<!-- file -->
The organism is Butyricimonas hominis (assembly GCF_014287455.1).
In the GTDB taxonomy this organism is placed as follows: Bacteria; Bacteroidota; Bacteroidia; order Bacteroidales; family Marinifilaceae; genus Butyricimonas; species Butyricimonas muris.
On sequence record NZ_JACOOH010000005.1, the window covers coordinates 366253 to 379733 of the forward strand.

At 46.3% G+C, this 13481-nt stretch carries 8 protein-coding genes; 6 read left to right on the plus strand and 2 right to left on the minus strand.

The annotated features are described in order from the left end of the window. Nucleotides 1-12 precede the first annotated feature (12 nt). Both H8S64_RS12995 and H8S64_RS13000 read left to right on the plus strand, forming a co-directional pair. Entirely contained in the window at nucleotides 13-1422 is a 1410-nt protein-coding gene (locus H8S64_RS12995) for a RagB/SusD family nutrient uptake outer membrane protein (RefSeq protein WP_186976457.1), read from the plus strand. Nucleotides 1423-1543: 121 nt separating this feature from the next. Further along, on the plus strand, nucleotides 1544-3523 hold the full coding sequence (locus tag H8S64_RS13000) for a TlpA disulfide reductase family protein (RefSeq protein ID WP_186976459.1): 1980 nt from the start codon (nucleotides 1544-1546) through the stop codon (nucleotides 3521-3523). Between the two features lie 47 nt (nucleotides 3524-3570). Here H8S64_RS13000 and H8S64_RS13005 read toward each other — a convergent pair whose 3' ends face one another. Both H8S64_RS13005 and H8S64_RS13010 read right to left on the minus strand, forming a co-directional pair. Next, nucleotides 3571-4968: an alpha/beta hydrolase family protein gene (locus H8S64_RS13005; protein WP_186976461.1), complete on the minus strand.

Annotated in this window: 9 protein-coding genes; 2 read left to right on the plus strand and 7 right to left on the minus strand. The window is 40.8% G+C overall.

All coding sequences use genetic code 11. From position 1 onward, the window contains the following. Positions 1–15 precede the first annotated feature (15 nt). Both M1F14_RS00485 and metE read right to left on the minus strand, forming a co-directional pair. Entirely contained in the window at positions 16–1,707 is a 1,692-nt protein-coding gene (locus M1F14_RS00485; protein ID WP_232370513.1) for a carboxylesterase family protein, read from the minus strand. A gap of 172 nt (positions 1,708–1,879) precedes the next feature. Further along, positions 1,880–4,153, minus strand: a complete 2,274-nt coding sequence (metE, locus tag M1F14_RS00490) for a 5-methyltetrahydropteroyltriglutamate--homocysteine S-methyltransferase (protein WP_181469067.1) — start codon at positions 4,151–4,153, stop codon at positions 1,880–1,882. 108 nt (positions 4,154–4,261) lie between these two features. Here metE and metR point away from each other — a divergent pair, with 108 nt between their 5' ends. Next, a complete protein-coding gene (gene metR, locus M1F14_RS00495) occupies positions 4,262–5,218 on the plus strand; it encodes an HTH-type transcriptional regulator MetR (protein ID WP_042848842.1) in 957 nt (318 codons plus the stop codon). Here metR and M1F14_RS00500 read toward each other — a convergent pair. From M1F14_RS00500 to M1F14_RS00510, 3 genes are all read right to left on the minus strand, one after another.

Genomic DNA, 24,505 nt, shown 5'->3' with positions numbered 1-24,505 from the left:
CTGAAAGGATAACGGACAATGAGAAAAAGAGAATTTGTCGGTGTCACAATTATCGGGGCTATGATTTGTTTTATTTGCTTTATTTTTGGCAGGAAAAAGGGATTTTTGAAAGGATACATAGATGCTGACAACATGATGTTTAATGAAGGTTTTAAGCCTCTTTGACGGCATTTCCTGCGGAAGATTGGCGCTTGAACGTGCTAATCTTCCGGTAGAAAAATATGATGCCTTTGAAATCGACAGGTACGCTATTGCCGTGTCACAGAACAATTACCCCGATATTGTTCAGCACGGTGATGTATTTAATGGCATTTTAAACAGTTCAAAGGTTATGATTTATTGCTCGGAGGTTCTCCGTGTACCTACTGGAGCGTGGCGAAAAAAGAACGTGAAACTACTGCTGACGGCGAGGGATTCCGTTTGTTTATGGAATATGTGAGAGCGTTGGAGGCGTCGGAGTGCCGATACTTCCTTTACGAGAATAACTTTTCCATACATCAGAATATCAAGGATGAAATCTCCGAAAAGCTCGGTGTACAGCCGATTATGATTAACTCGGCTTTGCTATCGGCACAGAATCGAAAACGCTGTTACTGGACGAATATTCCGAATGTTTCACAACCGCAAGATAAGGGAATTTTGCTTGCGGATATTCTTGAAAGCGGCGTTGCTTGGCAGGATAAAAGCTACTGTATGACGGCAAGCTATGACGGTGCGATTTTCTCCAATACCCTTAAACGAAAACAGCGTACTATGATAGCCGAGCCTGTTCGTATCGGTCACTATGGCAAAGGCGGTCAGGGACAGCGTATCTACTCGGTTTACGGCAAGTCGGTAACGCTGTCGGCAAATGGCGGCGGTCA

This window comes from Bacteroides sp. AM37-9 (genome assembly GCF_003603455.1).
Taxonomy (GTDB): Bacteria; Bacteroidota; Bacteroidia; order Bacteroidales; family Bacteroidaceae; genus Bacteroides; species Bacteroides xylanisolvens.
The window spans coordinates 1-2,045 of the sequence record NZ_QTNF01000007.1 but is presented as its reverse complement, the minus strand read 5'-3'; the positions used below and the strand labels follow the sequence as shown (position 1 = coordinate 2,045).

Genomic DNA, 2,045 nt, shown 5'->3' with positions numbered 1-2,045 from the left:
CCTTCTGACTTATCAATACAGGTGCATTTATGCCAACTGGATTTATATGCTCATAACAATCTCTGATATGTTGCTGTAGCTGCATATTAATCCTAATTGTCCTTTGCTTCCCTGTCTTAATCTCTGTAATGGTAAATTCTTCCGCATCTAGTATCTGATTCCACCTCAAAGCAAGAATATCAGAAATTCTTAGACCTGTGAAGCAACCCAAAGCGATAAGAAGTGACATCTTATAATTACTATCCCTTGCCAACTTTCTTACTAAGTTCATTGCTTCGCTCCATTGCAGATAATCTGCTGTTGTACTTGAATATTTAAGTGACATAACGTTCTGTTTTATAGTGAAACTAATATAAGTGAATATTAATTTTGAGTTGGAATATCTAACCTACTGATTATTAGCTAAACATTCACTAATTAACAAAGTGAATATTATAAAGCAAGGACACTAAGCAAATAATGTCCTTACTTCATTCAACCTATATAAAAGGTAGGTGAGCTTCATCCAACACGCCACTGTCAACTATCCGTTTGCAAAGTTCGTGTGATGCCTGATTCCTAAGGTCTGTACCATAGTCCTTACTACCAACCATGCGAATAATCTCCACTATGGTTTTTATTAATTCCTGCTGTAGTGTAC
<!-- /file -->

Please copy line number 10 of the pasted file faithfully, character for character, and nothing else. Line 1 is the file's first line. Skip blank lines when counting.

This window comes from Bacteroides sp. AM37-9 (genome assembly GCF_003603455.1).